Ideally, middle school teachers would team and share data on students. That would allow teachers to also coordinate reading interventions. Unfortunately, school schedules do not always provide time for teaming in this manner.
I had to do a mind shift and realize that I was teaching reading in my content area – otherwise, students would not understand a lot of the information. No matter what the subject is, teachers need to teach comprehension strategies so that students can reach a deep understanding of the material.
Adding reading scaffolding and targeted interventions to your classroom may look different than you imagine. In fact, you probably already use some forms of support in your classes. I brainstormed a quick list of possible reading support I might use in a middle school social studies class:
- Using videos in a unit of study (audio/visual support.)
- Explicitly teaching vocabulary, including the Greek or Latin roots of words.
- Scaffolding background knowledge.
- Using lesson warm-ups to help relate the lesson subject to a topic students already know.
- Using teacher think aloud, where I discuss what I visualize in my head as I read a section of text.
- Creating notes with students as/after we read text or teacher model note taking.
- Use think-pair-share.
- Include a student choice component in formative or summative assessments. (Not necessarily on every single one, but sometimes.)
- Breaking content into smaller chunks to make it easier to process the information.
- Using centers to include different learning styles and modalities and to break content into smaller chunks.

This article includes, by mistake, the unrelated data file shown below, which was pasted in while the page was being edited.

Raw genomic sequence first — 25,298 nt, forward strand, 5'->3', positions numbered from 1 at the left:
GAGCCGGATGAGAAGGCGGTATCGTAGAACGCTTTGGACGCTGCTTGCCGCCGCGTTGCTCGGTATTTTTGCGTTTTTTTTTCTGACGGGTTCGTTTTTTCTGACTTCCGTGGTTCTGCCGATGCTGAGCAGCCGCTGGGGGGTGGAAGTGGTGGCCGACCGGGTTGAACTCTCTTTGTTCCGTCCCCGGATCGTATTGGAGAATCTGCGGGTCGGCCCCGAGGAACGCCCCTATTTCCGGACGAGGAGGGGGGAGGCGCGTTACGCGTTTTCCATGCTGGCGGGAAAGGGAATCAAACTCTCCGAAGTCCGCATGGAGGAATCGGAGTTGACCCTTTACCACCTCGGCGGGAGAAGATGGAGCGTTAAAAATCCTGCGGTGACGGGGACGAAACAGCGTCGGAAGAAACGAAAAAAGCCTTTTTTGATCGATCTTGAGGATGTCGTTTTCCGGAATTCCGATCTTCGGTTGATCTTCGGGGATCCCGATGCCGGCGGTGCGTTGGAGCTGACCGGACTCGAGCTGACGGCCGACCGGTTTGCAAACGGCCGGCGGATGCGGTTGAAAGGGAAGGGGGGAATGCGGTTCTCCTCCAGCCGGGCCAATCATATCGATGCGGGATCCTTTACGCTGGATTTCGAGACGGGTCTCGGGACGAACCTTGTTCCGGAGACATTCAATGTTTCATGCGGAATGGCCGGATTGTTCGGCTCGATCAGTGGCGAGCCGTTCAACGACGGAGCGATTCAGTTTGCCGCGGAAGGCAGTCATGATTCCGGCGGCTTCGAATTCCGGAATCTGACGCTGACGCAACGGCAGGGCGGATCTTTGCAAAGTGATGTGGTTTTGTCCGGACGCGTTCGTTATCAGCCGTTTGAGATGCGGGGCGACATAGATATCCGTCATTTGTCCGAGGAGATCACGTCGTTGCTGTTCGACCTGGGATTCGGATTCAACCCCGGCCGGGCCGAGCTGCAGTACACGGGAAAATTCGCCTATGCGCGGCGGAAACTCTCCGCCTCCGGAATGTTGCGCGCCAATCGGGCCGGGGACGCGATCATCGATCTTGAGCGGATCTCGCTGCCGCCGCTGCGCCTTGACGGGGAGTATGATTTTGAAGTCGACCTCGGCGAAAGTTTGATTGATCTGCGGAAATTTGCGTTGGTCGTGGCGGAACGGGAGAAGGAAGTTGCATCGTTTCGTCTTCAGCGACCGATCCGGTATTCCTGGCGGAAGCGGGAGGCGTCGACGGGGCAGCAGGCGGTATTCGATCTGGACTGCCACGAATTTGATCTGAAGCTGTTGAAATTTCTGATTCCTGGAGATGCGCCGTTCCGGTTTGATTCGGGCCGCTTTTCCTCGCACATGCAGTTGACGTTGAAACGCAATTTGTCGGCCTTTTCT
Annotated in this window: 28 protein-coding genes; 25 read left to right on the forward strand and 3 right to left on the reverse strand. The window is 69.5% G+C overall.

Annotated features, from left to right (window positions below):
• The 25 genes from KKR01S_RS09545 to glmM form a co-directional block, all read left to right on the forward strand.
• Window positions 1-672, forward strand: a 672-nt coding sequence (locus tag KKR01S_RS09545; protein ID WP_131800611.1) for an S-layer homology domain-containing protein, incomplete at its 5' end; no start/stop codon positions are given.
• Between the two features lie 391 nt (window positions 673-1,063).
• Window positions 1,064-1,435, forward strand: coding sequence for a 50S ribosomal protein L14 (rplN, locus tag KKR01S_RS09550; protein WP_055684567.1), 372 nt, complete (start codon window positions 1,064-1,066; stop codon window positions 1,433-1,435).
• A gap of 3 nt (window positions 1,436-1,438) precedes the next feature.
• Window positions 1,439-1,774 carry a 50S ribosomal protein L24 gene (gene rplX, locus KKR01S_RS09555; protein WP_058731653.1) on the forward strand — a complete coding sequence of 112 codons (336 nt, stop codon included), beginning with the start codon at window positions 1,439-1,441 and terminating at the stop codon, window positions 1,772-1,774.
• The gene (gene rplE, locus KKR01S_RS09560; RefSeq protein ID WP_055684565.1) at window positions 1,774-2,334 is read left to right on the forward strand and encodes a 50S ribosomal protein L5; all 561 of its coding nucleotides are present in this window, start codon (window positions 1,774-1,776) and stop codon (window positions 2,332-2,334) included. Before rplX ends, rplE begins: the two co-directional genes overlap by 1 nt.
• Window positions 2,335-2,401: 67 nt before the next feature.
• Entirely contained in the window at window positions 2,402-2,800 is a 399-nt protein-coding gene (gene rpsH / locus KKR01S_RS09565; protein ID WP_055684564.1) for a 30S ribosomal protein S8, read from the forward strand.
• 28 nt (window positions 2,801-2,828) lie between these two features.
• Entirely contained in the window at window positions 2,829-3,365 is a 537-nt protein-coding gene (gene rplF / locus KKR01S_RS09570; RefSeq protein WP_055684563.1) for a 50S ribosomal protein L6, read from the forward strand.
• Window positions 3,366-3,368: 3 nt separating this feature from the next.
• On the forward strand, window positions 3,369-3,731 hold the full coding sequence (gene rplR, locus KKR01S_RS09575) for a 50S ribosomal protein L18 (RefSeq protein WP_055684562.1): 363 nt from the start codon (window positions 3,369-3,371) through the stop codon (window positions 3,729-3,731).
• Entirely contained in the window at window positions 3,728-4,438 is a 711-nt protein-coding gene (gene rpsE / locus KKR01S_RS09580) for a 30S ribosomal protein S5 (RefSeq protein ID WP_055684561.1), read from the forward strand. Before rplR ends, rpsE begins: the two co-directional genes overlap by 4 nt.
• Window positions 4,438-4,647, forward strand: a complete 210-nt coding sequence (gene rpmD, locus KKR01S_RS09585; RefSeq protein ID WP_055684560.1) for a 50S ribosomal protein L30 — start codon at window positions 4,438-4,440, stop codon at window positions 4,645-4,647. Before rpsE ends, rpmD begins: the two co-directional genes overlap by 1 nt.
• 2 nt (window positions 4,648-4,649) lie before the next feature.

- Using formative assessments (like exit tickets) to determine reteaching needs.
- When possible, use the same text on different reading levels to meet students’ reading levels.
It is important that any support provided to low readers helps them to learn and achieve on grade level. All students should be expected to demonstrate grade-level mastery of content skills, regardless of their reading comprehension level.
“Dumbing down” the work does not help students achieve on grade level. Remember, low reading comprehension is not indicative of a student’s ability.
Don’t Give Up
When students are supported with scaffolding and finally realize that they can succeed, often teachers will see a whole new student emerge. Remember, students that struggle with reading comprehension have been failing for years. Many have given up after trying and trying but not seeing any success.
Teachers need to help these students see that they can be successful. It is not necessarily fast or easy to convince students they can do well if they just try – after all, they have failed repeatedly even when they tried before.
If you want to learn more, a good resource for more information is the ERIC document Who’s Really Struggling?: Middle School Teachers’ Perceptions of Struggling Readers by Leah K. Moreau.
Also, if you don’t use mastery grading, I recommend considering it for your classroom. For more information, check out my blog series here.